My Photo

Keep Up

Flickr


  • www.flickr.com
    christiekeith's items Go to christiekeith's photostream

« Use knowledge, not fear, to make pet drug decisions | Main | Spring is for superbugs: New perspectives on managing canine chronic MRSI skin infections »

26 March 2009

Comments

Feed You can follow this conversation by subscribing to the comment feed for this post.

Colorado Transplant

By the way, could you put a picture of your unicorn on your posting. I do not think I have ever seen one! (:^)

The OTHER Pat

That unicorn must be in pretty rough shape by now, given how long you've been trying to figure out the right thing to feed her!

Colorado Transplant

I have a suspicion that the ordinary adult dry cat food does not contain enough protein and moisture.



The best I manage is to give my cats dry food along with some kind of canned fish--mackarel, salmon, or tuna.



I do agree with your thoughts about the increase in health problems could be related to a poor diet. Humans now are suffering from a poor diet, also.



I applaud the diet you are giving your pets, Christie. However, one of my vets thinks that human food will upset my cats' stomachs. At that time it was the poisoning food that was causing red blood in the diarrhea. What a bloody mess! The vet technician chided me as though I was dummy-dumb. She said, "You have been giving them human food". Now I am glad I did, because they lived through the poisoning from the canned food.



I love it when you discuss food, medicines, and general health of pets, Christie.

Carol V

To answer your question in this title---I say, On behalf of my deceased kitties, Jessic and Smudge, a big fat NO.....I feel "AAFCO" had done nothing to have prevented the melamine nightmare or even now to prevent it from happening again with another non-protein nitrogen. Sadly, prior to March 2007 I had assumed this "stamp" meant something....but now I know better...to me it is a marketing tool, not a safety tool...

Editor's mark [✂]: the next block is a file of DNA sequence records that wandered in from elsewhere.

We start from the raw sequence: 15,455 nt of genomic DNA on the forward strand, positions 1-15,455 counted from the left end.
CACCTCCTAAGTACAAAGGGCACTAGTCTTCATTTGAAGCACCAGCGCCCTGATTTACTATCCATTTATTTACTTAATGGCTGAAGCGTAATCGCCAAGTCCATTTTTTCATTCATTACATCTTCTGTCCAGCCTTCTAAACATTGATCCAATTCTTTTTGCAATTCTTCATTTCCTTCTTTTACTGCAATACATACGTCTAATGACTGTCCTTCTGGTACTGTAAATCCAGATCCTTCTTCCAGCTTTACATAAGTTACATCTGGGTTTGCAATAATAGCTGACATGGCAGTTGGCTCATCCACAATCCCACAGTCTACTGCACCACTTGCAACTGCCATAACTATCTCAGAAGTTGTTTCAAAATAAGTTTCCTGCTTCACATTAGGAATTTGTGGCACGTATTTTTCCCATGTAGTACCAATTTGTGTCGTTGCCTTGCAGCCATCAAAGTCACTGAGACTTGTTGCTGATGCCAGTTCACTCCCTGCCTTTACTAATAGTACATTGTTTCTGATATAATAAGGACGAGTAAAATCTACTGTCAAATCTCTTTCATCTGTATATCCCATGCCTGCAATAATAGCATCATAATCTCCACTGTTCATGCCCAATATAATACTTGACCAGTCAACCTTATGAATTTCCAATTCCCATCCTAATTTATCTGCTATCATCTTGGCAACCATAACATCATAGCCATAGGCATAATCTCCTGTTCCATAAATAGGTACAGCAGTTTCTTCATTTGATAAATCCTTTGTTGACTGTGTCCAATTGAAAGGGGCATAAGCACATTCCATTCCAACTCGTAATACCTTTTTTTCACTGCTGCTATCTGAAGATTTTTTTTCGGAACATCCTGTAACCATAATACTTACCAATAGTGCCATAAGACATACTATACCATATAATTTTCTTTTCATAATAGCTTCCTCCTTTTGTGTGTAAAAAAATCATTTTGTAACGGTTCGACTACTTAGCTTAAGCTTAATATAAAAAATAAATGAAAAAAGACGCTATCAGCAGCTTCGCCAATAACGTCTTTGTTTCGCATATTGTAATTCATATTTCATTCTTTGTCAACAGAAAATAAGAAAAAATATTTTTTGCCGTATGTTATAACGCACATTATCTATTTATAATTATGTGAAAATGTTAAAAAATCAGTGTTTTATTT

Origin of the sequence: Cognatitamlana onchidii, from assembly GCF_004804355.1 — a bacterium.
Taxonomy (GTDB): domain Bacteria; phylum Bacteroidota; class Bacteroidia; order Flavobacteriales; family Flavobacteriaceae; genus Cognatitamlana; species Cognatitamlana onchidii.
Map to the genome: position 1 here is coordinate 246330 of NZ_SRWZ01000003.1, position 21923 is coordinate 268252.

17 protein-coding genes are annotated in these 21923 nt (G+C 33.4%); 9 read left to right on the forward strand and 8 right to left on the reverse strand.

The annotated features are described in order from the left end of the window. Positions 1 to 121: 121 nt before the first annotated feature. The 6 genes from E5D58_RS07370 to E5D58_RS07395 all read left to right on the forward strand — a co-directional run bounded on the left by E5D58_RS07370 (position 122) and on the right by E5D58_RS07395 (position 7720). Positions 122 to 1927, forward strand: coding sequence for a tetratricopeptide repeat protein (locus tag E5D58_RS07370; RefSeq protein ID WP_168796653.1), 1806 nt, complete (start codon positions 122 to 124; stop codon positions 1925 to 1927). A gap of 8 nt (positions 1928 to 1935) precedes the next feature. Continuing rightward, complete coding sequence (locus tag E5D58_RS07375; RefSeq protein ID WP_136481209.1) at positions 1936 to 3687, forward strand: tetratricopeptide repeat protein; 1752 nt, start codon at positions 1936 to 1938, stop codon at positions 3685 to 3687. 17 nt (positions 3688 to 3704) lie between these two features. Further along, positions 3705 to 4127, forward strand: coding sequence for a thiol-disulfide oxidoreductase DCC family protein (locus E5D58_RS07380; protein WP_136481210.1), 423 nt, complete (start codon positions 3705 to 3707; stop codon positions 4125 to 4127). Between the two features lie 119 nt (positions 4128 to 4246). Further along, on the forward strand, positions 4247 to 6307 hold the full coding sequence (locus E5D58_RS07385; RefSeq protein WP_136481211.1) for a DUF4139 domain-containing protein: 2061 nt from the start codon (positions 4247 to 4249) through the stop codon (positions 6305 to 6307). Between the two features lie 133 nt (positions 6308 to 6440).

Christie Keith

I've just seen way, way too many small companies run by idealistic individuals who become completely overwhelmed and lose a handle on quality control, customer service, and who knows what else. It's incredibly common. And I want that company to be right there where I can keep an eye on them, not halfway around the world.

YesBiscuit!

I use the NRC recommendations as my reference of choice if I need to look something up. AAFCO is an organization whose negatives outweigh its positives for me.

Colorado Transplant

Thanks, 2CatMom (which I am, also--having only 2 cats now).



I plan on investigating their websites.



I, too, hate to promote any single brand--but my cats need to try something nutritious.

Colorado Transplant

2CatMom--could you tell us what the name of the can at $1.99 for a 5.5 oz can is?



Once in a while a give my cats Fancy Feast, but I smell a lot of liver in it--which might not be so good for Sophie and Inca.

2CatMom

The only place I disagree with you is that small companies should be local.



I use cat food from a company that started in Thailand as a manufacturer of people food for the EU market and all their food (including pet food) passes EU HUMAN standards for quality. They have additional certification from Australia, Japan and Great Britain, they inspect their suppliers, conduct internal audits every two months, get none of their ingredients from China, and use no glutens.



As for animal feeding trials, they also have a cat rescue where they feed the food to the cats (as well as to their own 3 cats).



At $1.99 for a 5.5 oz can (though they just came out with a slightly less expensive line using tuna rather than more expensive fish) its not cheap, but think of what one vet visit will cost you.



I just have to hope that they don't sell out to some big manufacturer that will cheapen the ingrediants and cut corners.

Colorado Transplant

Years ago when I was a demonstrator for a cat and dog food company I would tell the people at the pet store that the food was nutritionally balanced and that it had the AAFCO label on it.



We were trained to say that. And then I would show the percentage of protein, fat, carbs, etc. on the label.



I believed the story myself and that is how I caused my former cats to be sick from the food.

2CatMom

Colorodo Transplant - I hate to sound like a shill for the company but its Weruva:



http://www.weruva.com/



The only downside is that one of my cats does not like the chicken flavors so I use some other brands so that they are not eating a diet that's 100% fish.



The new line that I just saw in the store this week is BFF (Best Feline Friends). Its made by the Weruva people. The main difference is that all flavors are primarily tuna. I bought a couple of cans but haven't used them yet, so I can't speak to quality or whether my cats like them. Its running $1.39 a 5.5 oz can which is about what Weruva was running before their recent price increase.



And I noticed that they have a tuna/chicken combo which if my fussy cat will eat it would be great!